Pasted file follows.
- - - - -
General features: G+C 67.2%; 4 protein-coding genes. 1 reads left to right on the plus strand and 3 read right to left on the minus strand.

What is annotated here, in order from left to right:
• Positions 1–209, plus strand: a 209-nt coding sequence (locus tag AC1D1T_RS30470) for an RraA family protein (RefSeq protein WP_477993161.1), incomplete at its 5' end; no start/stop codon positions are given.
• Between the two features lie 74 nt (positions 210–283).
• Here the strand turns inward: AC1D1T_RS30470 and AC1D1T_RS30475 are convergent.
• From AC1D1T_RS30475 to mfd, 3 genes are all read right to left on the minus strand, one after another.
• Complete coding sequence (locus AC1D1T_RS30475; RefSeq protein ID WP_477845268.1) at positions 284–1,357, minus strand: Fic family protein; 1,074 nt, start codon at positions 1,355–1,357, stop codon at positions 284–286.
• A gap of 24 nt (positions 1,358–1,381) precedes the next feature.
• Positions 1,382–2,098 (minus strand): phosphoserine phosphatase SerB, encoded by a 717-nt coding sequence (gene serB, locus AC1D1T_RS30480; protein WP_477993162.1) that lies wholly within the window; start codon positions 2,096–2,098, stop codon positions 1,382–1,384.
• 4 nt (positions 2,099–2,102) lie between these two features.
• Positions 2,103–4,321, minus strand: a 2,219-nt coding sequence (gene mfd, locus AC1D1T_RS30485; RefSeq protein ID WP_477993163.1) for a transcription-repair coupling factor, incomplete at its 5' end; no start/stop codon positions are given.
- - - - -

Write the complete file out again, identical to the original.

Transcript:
General features: G+C 67.2%; 4 protein-coding genes. 1 reads left to right on the plus strand and 3 read right to left on the minus strand.

What is annotated here, in order from left to right:
• Positions 1–209, plus strand: a 209-nt coding sequence (locus tag AC1D1T_RS30470) for an RraA family protein (RefSeq protein WP_477993161.1), incomplete at its 5' end; no start/stop codon positions are given.
• Between the two features lie 74 nt (positions 210–283).
• Here the strand turns inward: AC1D1T_RS30470 and AC1D1T_RS30475 are convergent.
• From AC1D1T_RS30475 to mfd, 3 genes are all read right to left on the minus strand, one after another.
• Complete coding sequence (locus AC1D1T_RS30475; RefSeq protein ID WP_477845268.1) at positions 284–1,357, minus strand: Fic family protein; 1,074 nt, start codon at positions 1,355–1,357, stop codon at positions 284–286.
• A gap of 24 nt (positions 1,358–1,381) precedes the next feature.
• Positions 1,382–2,098 (minus strand): phosphoserine phosphatase SerB, encoded by a 717-nt coding sequence (gene serB, locus AC1D1T_RS30480; protein WP_477993162.1) that lies wholly within the window; start codon positions 2,096–2,098, stop codon positions 1,382–1,384.
• 4 nt (positions 2,099–2,102) lie between these two features.
• Positions 2,103–4,321, minus strand: a 2,219-nt coding sequence (gene mfd, locus AC1D1T_RS30485; RefSeq protein ID WP_477993163.1) for a transcription-repair coupling factor, incomplete at its 5' end; no start/stop codon positions are given.